Art lore says that the public Sotheby’s was long at a disadvantage to the more nimble and risk-tolerant Christie’s, which is owned by French billionaire François Pinault. Christie’s doesn’t have to answer to shareholders and isn’t punished by stock declines. “There was always this perception that being public hampered our ability to do business,” says Scott Nussbaum, who left Sotheby’s in 2015 after 13 years to join Phillips, a boutique auction house owned by Russia’s Mercury Group.
“There was always this sense that it was an uneven playing field because Christie’s is a private company and therefore able to maneuver in a slightly different way. That was the complaint we heard in the marketplace,” says Abigail Asher, a prominent art consultant based in New York.
(Un)easy choice between Sotheby's and Christie's?
Sellers make choices between houses, in part, based on which team can maximize the value of an object and offer better financial terms, says art adviser Gabriela Palmieri, a former Sotheby’s specialist. For buyers, the house they choose hinges on the quality of artworks — and such practicalities as more favorable payment plans and efficient shipping.
Emotions also play a role in whether a client chooses Sotheby’s or Christie’s or Phillips. Long, of the Fine Art Group, says one of his clients only works with Christie’s because his father had a long-term professional relationship with a specialist there. That doesn’t change with corporate ownership.
Then there’s the optics, which, given that the art world is built on perception, is no small thing. “For many years we thought that Christie’s was doing better than Sotheby’s, but we didn’t really know,” says Barbara Bertozzi Castelli, owner of Castelli Gallery in New York. “Maybe they were losing money.”
Effect on art market
As a public company until now, losing money on a guaranteed artwork would have to be disclosed by Sotheby’s, often contributing to disappointing quarterly results. Shares would nosedive, which in turn could make management more reluctant to offer lucrative deals to future sellers of the most prized works. This dynamic is understood to now change, but as a result the functions of a huge chunk of the market will be hidden from public view.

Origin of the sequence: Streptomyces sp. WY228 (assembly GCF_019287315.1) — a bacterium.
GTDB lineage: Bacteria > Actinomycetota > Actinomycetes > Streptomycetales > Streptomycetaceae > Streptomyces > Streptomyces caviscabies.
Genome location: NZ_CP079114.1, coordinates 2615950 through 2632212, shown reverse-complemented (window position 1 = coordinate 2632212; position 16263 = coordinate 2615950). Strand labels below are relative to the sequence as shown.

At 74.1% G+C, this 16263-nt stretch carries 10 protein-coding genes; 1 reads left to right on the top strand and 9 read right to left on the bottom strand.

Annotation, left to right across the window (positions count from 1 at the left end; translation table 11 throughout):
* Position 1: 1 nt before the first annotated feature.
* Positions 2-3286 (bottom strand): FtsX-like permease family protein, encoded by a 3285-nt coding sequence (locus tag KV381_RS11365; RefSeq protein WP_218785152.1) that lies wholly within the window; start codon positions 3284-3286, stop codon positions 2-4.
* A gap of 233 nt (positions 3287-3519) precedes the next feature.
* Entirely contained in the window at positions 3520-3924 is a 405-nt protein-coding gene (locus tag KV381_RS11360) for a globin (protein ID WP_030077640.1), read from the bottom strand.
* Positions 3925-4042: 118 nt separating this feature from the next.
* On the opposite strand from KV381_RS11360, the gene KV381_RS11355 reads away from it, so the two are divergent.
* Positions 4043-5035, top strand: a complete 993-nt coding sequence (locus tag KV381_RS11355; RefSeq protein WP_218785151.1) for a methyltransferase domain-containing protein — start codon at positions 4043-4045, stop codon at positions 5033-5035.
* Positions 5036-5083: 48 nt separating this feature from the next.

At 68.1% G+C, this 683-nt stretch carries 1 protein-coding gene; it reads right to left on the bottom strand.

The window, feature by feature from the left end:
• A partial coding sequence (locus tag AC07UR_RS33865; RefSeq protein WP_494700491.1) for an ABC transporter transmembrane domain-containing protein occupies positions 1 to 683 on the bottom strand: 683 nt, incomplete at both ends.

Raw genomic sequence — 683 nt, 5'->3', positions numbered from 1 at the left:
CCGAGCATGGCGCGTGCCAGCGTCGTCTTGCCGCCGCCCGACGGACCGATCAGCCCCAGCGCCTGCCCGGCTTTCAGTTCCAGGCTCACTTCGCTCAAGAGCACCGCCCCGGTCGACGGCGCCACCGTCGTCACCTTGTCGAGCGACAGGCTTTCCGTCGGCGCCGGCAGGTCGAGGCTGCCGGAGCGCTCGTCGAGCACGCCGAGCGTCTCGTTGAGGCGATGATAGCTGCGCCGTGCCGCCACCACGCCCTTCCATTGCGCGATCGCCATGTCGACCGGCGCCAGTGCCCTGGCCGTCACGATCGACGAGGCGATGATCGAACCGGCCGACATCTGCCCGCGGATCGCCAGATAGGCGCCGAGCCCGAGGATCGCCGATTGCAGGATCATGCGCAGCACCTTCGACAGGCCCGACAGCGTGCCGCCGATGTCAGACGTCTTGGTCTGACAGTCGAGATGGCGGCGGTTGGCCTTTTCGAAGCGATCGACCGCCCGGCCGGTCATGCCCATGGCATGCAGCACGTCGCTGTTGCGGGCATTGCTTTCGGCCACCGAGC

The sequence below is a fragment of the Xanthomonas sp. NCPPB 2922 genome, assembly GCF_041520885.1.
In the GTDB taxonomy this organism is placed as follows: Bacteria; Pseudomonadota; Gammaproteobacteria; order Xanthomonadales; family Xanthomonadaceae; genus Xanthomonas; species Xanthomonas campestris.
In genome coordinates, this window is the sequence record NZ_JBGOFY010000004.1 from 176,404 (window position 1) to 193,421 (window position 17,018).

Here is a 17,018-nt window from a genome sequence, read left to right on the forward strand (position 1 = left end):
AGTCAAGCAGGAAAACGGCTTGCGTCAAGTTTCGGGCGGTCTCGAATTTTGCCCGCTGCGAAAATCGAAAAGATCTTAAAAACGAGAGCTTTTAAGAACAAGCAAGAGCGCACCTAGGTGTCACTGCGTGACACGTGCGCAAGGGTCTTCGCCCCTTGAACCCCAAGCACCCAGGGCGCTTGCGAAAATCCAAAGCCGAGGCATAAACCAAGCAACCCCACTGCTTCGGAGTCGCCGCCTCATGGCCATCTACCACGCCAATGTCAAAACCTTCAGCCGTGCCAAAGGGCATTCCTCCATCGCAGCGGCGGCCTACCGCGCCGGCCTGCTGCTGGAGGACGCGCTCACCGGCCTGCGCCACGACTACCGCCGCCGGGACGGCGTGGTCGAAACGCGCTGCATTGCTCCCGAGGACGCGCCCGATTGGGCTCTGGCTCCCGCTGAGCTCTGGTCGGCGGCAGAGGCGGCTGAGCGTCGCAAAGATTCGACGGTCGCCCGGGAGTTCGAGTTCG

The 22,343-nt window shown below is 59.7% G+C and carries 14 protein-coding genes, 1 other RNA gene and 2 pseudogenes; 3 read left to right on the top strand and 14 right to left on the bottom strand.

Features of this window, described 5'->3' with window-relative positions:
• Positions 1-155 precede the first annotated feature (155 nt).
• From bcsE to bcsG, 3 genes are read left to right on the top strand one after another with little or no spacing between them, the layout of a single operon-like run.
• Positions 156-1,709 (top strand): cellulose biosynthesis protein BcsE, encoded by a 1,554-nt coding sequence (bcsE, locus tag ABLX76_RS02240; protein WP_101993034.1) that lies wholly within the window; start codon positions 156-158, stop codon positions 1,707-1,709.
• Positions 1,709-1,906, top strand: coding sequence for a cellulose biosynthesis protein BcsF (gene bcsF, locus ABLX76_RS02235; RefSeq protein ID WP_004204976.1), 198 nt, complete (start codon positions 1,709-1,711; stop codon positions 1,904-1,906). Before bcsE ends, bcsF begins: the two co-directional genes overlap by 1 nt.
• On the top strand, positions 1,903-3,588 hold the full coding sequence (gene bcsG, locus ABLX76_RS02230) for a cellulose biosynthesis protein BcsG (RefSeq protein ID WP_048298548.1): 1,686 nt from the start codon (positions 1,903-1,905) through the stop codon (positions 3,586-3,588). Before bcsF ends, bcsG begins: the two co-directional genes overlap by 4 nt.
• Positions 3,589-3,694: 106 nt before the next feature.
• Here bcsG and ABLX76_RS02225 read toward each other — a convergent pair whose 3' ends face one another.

Sotheby’s going private is important for the art market, where it and Christie’s accounted for 46% of $29 billion in global auction sales in 2018, according to a UBS report. Clients are watching if Sotheby’s will attract more rainmakers and reduce its red tape. As a privately held company, Sotheby’s could take greater risks and cut more backroom deals for big-ticket auction lots than it could as a public company, says Rosenbaum, but the competition with Christie’s means already-low margins could face more pressure. “It will certainly do more business,” she says, “but I don’t know if it will make more profits.”
Looking to the future, Sotheby's going private could usher in many changes. However, for executors looking to sell estate assets, the most potential for change is in the shifting landscape of third-party-backed irrevocable bid guarantees. Irrevocable bid guarantees initially became popular in the auction business as a way to attract sellers, which were often estates needing a set amount of guaranteed sale proceeds to pay estate taxes, by providing a "guarantee" in the form of a set payment, regardless of whether the seller's art ultimately sold at auction. These guarantees have proven particularly useful for executors who do not want to worry about disposing of assets, which failed to sell at auction, that could delay the process of closing an estate. These guarantees were often discussed at the beginning of consignment negotiations and requested by the sellers themselves to secure funds. To lock in such guarantees, the auction houses would then seek out collectors already interested in the art being offered to serve as the third party guarantors securing the financing transactions. The collectors would receive, in exchange for the guarantee, a percentage of the house's commission on the sale. In recent years, however, there has been a shift in the guarantee arena with a number of buy-side investment players coming to auction houses offering to secure guarantees after reviewing what art is being offered in the published catalogues. This has shifted the timing of the negotiation of guarantees. Now, instead of guarantee requests being exclusively made by sellers at the beginning of a consignment negotiation, increasingly, guarantees are being offered to sellers by the auction houses, on behalf of investors wanting to offer financing, sometimes as late as the day of a sale.
Other contributors to art market challenges
The U.S.-China trade war could hurt business, says Rosenbaum, particularly given new tariffs on Chinese art brought to the U.S. for sale and on Chinese buyers of art in the U.S. Meanwhile European customers, particularly in Britain, are likely to be nervous about making big-ticket purchases with the looming specter of Brexit and an economic slowdown.